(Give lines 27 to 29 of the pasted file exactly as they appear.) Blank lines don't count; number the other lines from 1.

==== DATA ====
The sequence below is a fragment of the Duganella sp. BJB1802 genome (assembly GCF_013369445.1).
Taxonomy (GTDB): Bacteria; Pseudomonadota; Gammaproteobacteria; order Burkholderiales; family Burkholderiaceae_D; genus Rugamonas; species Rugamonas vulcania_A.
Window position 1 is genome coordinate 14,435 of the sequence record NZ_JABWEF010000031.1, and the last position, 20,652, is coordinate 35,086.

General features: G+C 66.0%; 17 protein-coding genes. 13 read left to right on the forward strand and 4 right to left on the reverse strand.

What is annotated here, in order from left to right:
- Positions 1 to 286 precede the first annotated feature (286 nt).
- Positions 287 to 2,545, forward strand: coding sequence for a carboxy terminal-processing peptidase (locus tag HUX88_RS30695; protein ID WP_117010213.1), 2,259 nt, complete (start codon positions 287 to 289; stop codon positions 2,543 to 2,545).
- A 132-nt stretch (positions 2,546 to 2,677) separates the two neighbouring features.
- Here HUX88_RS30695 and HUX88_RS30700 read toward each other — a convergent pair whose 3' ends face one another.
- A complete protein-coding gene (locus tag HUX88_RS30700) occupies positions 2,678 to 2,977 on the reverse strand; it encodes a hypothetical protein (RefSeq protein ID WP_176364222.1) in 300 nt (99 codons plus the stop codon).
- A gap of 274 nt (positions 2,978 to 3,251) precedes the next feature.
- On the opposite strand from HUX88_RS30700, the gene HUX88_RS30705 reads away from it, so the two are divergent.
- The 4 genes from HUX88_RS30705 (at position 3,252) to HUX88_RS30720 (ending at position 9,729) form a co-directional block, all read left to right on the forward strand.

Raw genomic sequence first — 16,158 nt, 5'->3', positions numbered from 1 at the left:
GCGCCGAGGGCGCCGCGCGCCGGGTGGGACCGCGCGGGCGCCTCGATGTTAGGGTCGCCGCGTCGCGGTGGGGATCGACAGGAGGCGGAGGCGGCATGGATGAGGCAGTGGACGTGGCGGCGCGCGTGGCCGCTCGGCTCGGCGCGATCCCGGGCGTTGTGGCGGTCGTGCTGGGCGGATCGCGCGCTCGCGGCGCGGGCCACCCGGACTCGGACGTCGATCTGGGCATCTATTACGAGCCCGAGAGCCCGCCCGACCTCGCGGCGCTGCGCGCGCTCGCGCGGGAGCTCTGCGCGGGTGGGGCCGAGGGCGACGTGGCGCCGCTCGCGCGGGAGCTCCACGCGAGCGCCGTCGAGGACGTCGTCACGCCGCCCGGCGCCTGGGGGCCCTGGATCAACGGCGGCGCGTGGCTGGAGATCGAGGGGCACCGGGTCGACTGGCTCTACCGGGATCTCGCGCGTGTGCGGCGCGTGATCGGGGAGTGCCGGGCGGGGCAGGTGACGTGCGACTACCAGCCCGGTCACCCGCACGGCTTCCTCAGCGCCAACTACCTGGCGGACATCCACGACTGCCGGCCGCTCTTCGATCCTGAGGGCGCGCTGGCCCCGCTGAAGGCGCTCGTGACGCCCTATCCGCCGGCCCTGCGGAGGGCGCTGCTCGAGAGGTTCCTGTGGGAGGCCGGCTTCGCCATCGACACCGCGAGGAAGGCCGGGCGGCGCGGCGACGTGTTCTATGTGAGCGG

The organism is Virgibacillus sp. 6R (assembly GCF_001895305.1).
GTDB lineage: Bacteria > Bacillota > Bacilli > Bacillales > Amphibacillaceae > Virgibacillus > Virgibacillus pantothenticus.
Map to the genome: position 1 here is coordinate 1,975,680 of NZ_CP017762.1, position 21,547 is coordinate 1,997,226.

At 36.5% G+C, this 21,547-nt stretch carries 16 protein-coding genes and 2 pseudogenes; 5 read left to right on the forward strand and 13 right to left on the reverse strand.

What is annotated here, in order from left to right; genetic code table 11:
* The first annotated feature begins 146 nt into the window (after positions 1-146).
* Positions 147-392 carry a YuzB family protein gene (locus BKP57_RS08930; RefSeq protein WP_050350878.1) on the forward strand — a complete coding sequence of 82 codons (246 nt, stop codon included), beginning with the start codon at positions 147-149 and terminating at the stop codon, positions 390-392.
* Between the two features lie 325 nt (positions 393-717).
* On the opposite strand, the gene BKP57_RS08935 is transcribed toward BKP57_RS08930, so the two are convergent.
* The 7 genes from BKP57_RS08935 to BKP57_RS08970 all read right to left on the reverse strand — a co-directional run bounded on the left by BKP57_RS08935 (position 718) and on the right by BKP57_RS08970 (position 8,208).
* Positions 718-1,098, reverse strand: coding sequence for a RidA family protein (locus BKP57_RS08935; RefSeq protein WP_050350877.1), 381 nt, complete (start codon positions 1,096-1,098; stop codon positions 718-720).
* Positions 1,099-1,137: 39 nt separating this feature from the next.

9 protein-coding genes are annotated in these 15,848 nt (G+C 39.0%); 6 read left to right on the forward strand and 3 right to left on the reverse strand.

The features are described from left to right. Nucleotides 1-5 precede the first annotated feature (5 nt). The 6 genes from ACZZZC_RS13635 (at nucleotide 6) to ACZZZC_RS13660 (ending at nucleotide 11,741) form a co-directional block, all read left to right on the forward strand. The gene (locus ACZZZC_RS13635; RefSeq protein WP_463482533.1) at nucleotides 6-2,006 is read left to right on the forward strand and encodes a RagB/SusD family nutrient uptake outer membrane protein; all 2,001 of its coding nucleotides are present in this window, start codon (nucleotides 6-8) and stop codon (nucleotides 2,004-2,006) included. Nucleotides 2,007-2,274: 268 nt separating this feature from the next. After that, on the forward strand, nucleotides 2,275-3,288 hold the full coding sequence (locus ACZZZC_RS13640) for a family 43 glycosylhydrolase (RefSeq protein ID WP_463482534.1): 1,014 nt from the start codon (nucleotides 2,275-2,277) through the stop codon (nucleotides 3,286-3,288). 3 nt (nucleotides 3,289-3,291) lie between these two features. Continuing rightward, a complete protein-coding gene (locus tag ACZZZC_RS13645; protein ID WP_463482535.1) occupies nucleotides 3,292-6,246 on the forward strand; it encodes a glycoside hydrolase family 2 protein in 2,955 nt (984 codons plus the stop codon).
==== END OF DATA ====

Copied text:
* Positions 1,099-1,137: 39 nt separating this feature from the next.

9 protein-coding genes are annotated in these 15,848 nt (G+C 39.0%); 6 read left to right on the forward strand and 3 right to left on the reverse strand.

The features are described from left to right. Nucleotides 1-5 precede the first annotated feature (5 nt). The 6 genes from ACZZZC_RS13635 (at nucleotide 6) to ACZZZC_RS13660 (ending at nucleotide 11,741) form a co-directional block, all read left to right on the forward strand. The gene (locus ACZZZC_RS13635; RefSeq protein WP_463482533.1) at nucleotides 6-2,006 is read left to right on the forward strand and encodes a RagB/SusD family nutrient uptake outer membrane protein; all 2,001 of its coding nucleotides are present in this window, start codon (nucleotides 6-8) and stop codon (nucleotides 2,004-2,006) included. Nucleotides 2,007-2,274: 268 nt separating this feature from the next. After that, on the forward strand, nucleotides 2,275-3,288 hold the full coding sequence (locus ACZZZC_RS13640) for a family 43 glycosylhydrolase (RefSeq protein ID WP_463482534.1): 1,014 nt from the start codon (nucleotides 2,275-2,277) through the stop codon (nucleotides 3,286-3,288). 3 nt (nucleotides 3,289-3,291) lie between these two features. Continuing rightward, a complete protein-coding gene (locus tag ACZZZC_RS13645; protein ID WP_463482535.1) occupies nucleotides 3,292-6,246 on the forward strand; it encodes a glycoside hydrolase family 2 protein in 2,955 nt (984 codons plus the stop codon).